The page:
Outing the nineteenth century there were eight incorporated trades in Cupar. There were four masonic lodges and the Lomond grand encampment of Knights Tempiars No. 30. Cupar's first bank, a branch of the Bank of Scotland, was opened in 1787 and in 1792 a branch of the British Linen Bank was established. The Cupar Bank was begun in 1802 and the Fife Bank in 1803. In 1812 the Commercial Bank of Scotland was established but by 1840 the only two banking establishments in the town were the British Linen Company and the Commercial Bank. A Savings Bank was established in the 1830s.

Linen weaving and the spinning of yam were the principal manufactures. The milling of corn, flour and barley was carried on. There was a snuff mill in Lebanon, two tanworks and glue was manufactured. There were three breweries. A briek and tile work at Cupar Muir, and a rope work in the Crossgate existed. In Cupar Parish six quarries were in operation, four of which were of excellent sandstone. In the 1870s a pipe and clay factory started. By 1862 there were forty-six grocers' shops, two carriage works, several joiners' shops, three tinsmiths, a cooperage and an aerated water

factory. There were twelve smithies and a foundry . In 1830 gaslight was supplied to the town. New buildings had appeared. The Knox Cottages were built in the South Road, the Corn Exchange in 1861, the Duncan Institute 1870 and the Sunday School Hall in the Kirk Wynd.

For a town of its size Cupar had an amazing social life. It had alending library. The Guild hall, opened in 1845, offered theatrical entertainment on occasion. There was a golf course at Tailabout, curling on Tarvit Pond, skating on the Carthaugh from 1852 and the Cricket Club acquired its own playing site in Bonvil Park in 1884. There were two bowling greens and excellent fishing on the River Eden. Cupar had had its bad patches toa. It was visited by typhus in 1835 and 1847, by cholera in 1832 and 1854 and by smallpox in 1862. The century began with war which did not finish until 1815. In 1854 the Crimean War began and befare the close of the century there was the Boer War which continued into the twentieth century.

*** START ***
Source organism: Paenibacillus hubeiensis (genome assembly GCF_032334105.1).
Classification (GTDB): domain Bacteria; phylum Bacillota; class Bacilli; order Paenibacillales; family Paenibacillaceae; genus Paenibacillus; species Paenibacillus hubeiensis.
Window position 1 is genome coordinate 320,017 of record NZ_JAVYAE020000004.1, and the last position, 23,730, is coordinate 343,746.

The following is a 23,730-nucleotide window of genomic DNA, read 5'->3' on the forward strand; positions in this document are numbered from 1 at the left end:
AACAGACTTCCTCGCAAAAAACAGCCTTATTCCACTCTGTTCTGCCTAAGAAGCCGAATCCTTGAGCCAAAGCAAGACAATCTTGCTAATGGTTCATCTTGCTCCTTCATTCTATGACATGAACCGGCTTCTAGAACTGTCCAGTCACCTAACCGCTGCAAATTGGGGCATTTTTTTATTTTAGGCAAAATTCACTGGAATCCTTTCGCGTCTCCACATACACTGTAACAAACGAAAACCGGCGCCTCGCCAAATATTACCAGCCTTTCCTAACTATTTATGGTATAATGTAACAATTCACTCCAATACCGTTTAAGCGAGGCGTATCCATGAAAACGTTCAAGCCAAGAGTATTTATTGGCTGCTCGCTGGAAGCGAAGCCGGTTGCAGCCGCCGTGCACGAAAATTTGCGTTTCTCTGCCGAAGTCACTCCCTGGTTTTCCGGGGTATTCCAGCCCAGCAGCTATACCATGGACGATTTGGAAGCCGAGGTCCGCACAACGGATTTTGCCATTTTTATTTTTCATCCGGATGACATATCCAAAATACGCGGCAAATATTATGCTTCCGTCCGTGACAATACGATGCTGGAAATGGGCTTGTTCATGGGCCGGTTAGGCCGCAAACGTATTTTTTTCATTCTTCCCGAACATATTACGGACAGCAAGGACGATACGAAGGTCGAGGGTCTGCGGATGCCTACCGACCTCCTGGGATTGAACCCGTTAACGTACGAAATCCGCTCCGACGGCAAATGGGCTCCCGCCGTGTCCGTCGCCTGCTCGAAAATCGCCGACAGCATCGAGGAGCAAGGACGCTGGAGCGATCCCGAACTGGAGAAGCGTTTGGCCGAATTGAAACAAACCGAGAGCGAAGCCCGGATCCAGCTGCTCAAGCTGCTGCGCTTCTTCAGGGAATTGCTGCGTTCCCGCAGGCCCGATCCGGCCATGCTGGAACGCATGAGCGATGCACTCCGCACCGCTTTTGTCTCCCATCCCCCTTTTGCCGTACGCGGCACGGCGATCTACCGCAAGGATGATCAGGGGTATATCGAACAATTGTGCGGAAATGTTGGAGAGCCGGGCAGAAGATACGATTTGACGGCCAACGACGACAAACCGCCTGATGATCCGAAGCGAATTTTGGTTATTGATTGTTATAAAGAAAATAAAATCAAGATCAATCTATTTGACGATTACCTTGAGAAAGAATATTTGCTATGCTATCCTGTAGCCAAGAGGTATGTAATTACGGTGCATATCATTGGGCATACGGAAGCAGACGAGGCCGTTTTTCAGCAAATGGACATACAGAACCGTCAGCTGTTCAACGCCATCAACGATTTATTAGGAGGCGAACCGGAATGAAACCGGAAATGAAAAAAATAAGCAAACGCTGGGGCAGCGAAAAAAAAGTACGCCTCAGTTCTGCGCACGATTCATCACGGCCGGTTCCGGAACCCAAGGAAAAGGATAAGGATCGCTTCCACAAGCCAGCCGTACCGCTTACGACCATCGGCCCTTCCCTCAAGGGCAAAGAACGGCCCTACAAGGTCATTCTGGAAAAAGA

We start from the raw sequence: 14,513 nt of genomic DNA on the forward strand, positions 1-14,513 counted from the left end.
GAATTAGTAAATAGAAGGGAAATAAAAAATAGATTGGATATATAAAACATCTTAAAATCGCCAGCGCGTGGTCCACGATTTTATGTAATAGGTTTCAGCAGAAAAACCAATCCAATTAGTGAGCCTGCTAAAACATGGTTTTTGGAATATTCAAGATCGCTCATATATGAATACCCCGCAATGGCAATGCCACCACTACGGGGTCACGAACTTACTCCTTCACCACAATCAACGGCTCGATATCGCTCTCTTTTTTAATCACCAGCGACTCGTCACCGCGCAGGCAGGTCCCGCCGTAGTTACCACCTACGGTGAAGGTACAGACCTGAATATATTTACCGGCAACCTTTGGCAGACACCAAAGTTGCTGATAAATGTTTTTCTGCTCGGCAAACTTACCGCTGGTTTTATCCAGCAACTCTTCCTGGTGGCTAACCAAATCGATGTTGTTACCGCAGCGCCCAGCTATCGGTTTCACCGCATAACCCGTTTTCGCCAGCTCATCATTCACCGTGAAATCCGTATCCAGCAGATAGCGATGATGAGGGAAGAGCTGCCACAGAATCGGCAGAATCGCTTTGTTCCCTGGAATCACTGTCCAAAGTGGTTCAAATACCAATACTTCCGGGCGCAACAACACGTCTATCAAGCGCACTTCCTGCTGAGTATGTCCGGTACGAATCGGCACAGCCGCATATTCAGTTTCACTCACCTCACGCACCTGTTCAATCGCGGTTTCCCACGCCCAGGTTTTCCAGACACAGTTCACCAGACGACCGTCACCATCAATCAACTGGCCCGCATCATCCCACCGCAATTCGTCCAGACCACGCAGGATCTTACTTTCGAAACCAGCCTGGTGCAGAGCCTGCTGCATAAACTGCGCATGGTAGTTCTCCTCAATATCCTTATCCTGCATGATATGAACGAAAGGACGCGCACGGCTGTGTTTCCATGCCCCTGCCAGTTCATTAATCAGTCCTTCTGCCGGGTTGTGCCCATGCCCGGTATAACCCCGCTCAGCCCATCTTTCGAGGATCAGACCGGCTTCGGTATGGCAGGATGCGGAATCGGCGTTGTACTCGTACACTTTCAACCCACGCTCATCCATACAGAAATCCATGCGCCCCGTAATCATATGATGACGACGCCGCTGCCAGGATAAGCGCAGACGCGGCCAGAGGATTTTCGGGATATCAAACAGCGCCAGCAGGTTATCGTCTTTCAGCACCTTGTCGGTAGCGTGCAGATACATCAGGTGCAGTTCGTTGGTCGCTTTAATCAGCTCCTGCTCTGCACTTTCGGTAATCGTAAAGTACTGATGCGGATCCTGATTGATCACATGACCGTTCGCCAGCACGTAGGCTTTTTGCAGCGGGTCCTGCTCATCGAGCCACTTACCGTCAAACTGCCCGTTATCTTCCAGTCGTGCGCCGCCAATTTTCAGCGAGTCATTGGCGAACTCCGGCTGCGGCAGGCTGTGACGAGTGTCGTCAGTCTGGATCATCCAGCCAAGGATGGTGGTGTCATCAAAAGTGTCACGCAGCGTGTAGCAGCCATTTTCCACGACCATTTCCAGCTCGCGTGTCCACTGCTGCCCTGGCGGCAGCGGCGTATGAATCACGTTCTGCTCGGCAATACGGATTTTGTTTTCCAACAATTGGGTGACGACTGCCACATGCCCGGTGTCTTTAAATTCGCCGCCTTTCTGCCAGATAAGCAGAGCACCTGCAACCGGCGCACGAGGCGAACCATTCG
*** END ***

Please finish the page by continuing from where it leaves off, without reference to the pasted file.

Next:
1901 saw the death of Queen Victoria followed by the accession of Edward VII in 1902. The Queen's Diamond Jubilee had been celebrated by bringing back the Mercat Cross to the site it stands on today

after an absence of eighty years. The twentieth century saw the opening of the Adamson Hospital in 1904.

In 1910 Mr. John C. Duffus bought Bonvil House and lands and presented them to the Town Council on condition that the park was called Duffus Park. In 1912 the Highland Show was held on the estate of Kinloss owned by Mrs. M. H. Addison-Scott. 1914 saw the start of the First World War which continued until 1918. On 29th April 1922 Field Marshall Sir Douglas Haig unveiled the War Memorial. In 1926 Cupar's Beet Factory was opened. In 1932 the trans-Atlantic wireless station was transferred to Cairngreen. In 1929 a new reservoir was built at Garliebank and a laundry at Riggs Place became a valuable additon to Cupar's industrial life. Many changes for the better had taken place when in 1939 Great Britain was forced to deciare war on Germany. Peace did not come until May 1945.

Since the end of the Second World War Cupar has undergone many changes. The whole character of the old burgh has changed. New housing areas have transformed the town. There is a good variety of shops and supermarkets. Sports facilities are excellent. Educational facilities have increased. An in-

fants' school built in 1951 has now the addition of a nursery department. A new addition to Bell Baxter exists in the west of the town as does the fine further education centre, Elmwood College. The Catholie children have their building in the Millgate and there are two special schools, one in the Perth Road and the other at Dalgairn.

The County Buildings are now the headquarters of North East Fife District Council. There have been changes in churches as weIl. The old Baptist Church in Provost Wynd has become the Age Concern Centre and the Baptists now worship in what was Bonnygate Church. St. Michael's Church at the Bonnygate end of North Union Street is now a hall for Bell Baxter School.

The elderly have been well-catered for. The Adamson Hospital has now a fine health centre and geriatrie wing. Cupar has, indeed much to offer its citizens. There is something for everybody. lts main purpose at the moment is to attract tourism and certainly Cupar has much to offer its visitors. As the century progresses change is inevitable but there is no doubt that Cuparians will meet the changes with courage and dauntless faith as a new century approaches.

1. An old picture of Cupar taken from the east of the town. The East Road is visible and further round to the west is the Tontine Hotel and County Buildings. The tall spire of the fifteenth century tower of the Old Parish Church of Cupar can be seen and also the second prison which took the place of the Tolbooth.

2. An old picture taken of the Eden in the latter half of the nineteenth century. The Haugh on the right is just rough pasture. Beyond can be seen part of St. Catherine Street and the Royal Hotel with the school visible behind. On the left is the second prison and in the distance the spire of the Old Parish Church.

3. This picture is that of a group of members of the 'Jolly Bachelors' Club' which was in existence in Cup ar in the 1860s.

4. Castlehill School, Cupar, Class Ex-VI, 1899. The headmaster of the school, Mr. Thom, is with the pupils.